Letter to the Senators

President Obama sent a letter to Senators Kennedy and Baucus today reaffirming his strong support for giving everyone the choice of a public health insurance plan (emphasis mine):

The plans you are discussing embody my core belief that Americans should have better choices for health insurance, building on the principle that if they like the coverage they have now, they can keep it, while seeing their costs lowered as our reforms take hold. But for those who don’t have such options, I agree that we should create a health insurance exchange — a market where Americans can one-stop shop for a health care plan, compare benefits and prices, and choose the plan that’s best for them, in the same way that Members of Congress and their families can. None of these plans should deny coverage on the basis of a preexisting condition, and all of these plans should include an affordable basic benefit package that includes prevention, and protection against catastrophic costs. I strongly believe that Americans should have the choice of a public health insurance option operating alongside private plans. This will give them a better range of choices, make the health care market more competitive, and keep insurance companies honest.

Here’s the HCAN response to the letter:

“We are thrilled to see President Obama’s strong, unambiguous commitment to reform that includes the choice of keeping private health insurance or joining a new public health insurance option. The choice of a new public health insurance plan is the only way to control costs, guarantee coverage, ensure quality and transparency, and set a benchmark by which patients will know whether their private health insurance is truly giving them what they’re paying for.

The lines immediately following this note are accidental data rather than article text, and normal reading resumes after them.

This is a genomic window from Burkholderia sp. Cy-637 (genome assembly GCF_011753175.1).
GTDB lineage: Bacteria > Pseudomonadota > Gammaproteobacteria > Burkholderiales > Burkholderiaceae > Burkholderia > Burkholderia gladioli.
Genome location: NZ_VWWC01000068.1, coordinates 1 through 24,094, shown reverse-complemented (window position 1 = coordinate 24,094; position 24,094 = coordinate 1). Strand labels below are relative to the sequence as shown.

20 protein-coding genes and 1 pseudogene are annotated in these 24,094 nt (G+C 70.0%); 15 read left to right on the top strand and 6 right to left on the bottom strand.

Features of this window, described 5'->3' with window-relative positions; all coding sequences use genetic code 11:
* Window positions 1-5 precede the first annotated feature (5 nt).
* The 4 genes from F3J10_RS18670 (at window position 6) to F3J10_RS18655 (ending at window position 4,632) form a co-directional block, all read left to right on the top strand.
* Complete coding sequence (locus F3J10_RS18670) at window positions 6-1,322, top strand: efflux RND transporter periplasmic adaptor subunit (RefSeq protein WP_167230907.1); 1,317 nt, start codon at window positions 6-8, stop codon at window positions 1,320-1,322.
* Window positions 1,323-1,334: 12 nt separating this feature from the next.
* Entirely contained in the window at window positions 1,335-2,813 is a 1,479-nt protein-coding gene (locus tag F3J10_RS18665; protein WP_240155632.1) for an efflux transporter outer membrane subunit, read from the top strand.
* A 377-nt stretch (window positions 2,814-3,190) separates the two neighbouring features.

There is tremendous unity among President Obama, key committee leadership in both the House and the Senate, the broad coalition represented by Health Care for America Now, and the American people for reform based on the choice of private or public health insurance plans. It is now clearer than ever that this choice will be a fundamental part of the reform sent to the President’s desk this year.

Some Members of Congress have discussed the possibility of creating a public health insurance plan “trigger,” suggesting the public health insurance option can wait. It cannot. The choice of a public health insurance plan must be part of comprehensive reform from the very beginning.”

Laura at HuffPo just posted a write about progressives forcing Obama’s hand. I disagree wholeheartedly with the premise of the article, but she does spend some time talking about the ridiculous public health insurance plan “trigger” proposal, the “trigger” in Medicare Part D, and why the latter is an excellent argument against the former. (She quotes me too, but that’s besides the point):

Simply including the words “public option” may not be enough. One alleged compromise put forth by Republicans and some centrist Democrats to scuttle a public plan option, is the notion of a trigger that would mandate its implementation only if the private market fails to meet a certain set of criteria. This model would resemble the Medicare Part D option, which conservatives tout as evidence that there is no need for a public option because the trigger for Medicare Part D has yet to be pulled. However, upon closer inspection, the patients themselves have no control over the criteria that would lead to pulling the trigger if their needs are not met, ensuring that the option of a public plan was never really a viable one, say some health care experts.

“The trigger [under Medicare Part D] would come into play in any county where there weren’t at least two private drug plans, but that has never come close to happening. It has nothing to do with containing costs or guaranteeing quality or access or anything that works for patients and consumers,” said Jacki Schechner of Healthcare for America NOW.


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